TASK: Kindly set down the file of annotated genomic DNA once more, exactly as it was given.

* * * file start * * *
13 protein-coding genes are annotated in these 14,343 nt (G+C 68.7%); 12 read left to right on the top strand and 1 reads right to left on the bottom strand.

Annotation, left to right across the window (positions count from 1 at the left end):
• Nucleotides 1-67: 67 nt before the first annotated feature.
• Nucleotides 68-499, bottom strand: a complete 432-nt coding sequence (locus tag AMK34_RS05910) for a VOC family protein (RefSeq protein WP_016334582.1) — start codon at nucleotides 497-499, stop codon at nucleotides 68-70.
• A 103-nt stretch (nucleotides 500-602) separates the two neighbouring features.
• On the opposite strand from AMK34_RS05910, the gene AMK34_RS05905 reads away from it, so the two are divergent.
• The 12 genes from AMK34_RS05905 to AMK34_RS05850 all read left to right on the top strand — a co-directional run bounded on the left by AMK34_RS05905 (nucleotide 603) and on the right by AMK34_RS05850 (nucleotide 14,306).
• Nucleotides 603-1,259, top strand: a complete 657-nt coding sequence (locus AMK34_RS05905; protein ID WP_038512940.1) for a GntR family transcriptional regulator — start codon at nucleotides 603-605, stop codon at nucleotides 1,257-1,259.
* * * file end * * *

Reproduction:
13 protein-coding genes are annotated in these 14,343 nt (G+C 68.7%); 12 read left to right on the top strand and 1 reads right to left on the bottom strand.

Annotation, left to right across the window (positions count from 1 at the left end):
• Nucleotides 1-67: 67 nt before the first annotated feature.
• Nucleotides 68-499, bottom strand: a complete 432-nt coding sequence (locus tag AMK34_RS05910) for a VOC family protein (RefSeq protein WP_016334582.1) — start codon at nucleotides 497-499, stop codon at nucleotides 68-70.
• A 103-nt stretch (nucleotides 500-602) separates the two neighbouring features.
• On the opposite strand from AMK34_RS05910, the gene AMK34_RS05905 reads away from it, so the two are divergent.
• The 12 genes from AMK34_RS05905 to AMK34_RS05850 all read left to right on the top strand — a co-directional run bounded on the left by AMK34_RS05905 (nucleotide 603) and on the right by AMK34_RS05850 (nucleotide 14,306).
• Nucleotides 603-1,259, top strand: a complete 657-nt coding sequence (locus AMK34_RS05905; protein ID WP_038512940.1) for a GntR family transcriptional regulator — start codon at nucleotides 603-605, stop codon at nucleotides 1,257-1,259.